While a grizzled veteran of the sports staff marveled when the 1980 U.S. hockey team lit the cauldron to cap the Winter Olympics' opening ceremony, the young pups weren't exactly misty eyed.
"What's the big deal? So they won a hockey game?" they suggested.
Ah, but it was so much more than that.
But in trying to explain that, the old timer fell back on the worst of clich & eacute;s -- over-exaggeration. (You know, we all walked 10 miles to school fighting 6-foot snowdrifts ...)
"Try to imagine some high school basketball players getting together to upset a Michael Jordan team for the NBA title," the geezer shot out.
"Wait a minute," came a wise reply of youth. "Weren't these guys the best college players in the land?"
Oops! Score one for the whippersnappers.
Comparison: Upon further review, we decided the 1980 Miracle on Ice where the American amateurs defeated the Russian "amateurs" for the ice hockey gold medal could better be compared by imagining one of Youngstown State University's Division I-AA championship teams upsetting the St. Louis Rams. (It's not a perfect analogy but it will do -- talented athletes at a lower level against some of the world's elite.)
In this age of cheap cell phones, tiny microwave ovens and SUVs in school parking lots, our young-uns sometimes have difficulty grasping just how different the world and the Olympics were before communism imploded.
Twenty-two years ago, the Russians possessed Afghanistan, American hostages were captive in Tehran, gasoline prices and inflation were soaring and the U.S. seemed powerless (short of launching World War III) to do anything about any of it.
Boycott: President Jimmy Carter's response to the Soviets was to boycott the Summer Games in Moscow. (The U.S.S.R. returned the favor four years later by skipping the Los Angeles Games.)
In February 1980, Americans didn't have many reasons to feel good about ourselves. And when it came to the Olympics, that sense of failure had been snowballing for years.
In the 1970s, Communist countries enjoyed Olympic superiority by exploiting the amateur rules.
Need a villain? Check out the Boris and Natasha athletes the Soviets and the East Germans used to send to the Winter Games.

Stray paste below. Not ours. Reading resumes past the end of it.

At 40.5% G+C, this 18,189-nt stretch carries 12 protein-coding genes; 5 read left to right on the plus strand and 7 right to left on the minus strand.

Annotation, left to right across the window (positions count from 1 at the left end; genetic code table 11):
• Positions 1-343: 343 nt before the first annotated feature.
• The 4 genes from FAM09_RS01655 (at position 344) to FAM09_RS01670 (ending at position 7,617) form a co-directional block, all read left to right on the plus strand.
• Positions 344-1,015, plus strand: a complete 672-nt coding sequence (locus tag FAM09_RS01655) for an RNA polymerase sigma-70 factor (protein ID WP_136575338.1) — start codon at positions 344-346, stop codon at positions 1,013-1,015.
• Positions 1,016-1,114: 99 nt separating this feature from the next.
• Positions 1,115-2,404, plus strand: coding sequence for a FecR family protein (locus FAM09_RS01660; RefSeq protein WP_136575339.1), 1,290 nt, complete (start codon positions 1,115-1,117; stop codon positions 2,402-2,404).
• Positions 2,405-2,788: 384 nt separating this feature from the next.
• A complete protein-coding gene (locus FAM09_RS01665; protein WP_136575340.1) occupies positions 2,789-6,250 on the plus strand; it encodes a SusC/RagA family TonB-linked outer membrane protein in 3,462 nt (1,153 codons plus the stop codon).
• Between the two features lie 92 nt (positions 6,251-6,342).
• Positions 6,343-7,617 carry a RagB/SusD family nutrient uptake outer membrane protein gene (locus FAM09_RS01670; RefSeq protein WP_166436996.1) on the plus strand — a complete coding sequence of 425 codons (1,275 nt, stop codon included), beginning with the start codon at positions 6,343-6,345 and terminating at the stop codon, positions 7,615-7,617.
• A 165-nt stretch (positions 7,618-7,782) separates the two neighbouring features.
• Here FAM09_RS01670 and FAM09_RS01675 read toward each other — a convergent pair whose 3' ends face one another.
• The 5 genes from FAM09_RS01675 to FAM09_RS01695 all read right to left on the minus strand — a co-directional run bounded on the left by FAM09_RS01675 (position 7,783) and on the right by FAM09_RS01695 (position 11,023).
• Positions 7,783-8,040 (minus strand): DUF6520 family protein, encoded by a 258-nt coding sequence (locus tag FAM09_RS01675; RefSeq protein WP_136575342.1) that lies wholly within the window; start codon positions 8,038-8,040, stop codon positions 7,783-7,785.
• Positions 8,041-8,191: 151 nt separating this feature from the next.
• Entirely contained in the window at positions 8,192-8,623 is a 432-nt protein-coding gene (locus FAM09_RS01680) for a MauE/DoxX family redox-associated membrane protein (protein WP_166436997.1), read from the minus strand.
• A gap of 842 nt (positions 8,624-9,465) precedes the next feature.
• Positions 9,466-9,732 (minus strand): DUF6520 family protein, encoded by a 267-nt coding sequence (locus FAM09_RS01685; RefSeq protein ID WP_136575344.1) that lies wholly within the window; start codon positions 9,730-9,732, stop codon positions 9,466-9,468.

Rulings: And then there were such controversial rulings as in the 1972 gold medal basketball game where the officials kept putting time back on the clock until the Russians finally scored enough points to upset the U.S.
In the '70s, the Soviets dominated international hockey tournaments with NHL-caliber players masquerading as amateurs. (The Soviet Army hired the country's top athletes to be soldiers. Their job in the army was to play hockey while the Olympic overseers turned a blind eye.)
In 1972, the NHL's best players (who weren't exactly in shape at the end of the off-season) had to claw and scratch to beat the surprising Soviets in the first Canada Cup Series. (Paul Henderson, who scored the series-winning goal with 32 seconds to go in the final game, is to Canada what Mike Eruzione is to the United States.)
Meanwhile, the U.S. was represented in the Olympics by amateur athletes receiving little financial help from the government. Instead, those athletes depended upon sacrificing families for the chance to compete on the world's largest stage.
So when 20 college kids led by a brilliant coach (Herb Brooks) who motivated them by making them hate him stunned the world with a 4-3 victory over the Soviets, it struck home. Big time.
Those kids deserved the torch honor, as did Brooks, who should have been with them.
Today, the era of miracles is over because professionals are skating for their countries. If justice is served, Canada, the home of hockey's best players, will win its first hockey gold medal in 50 years.
XTom Williams is a sportswriter for The Vindicator. Write him at email@example.com.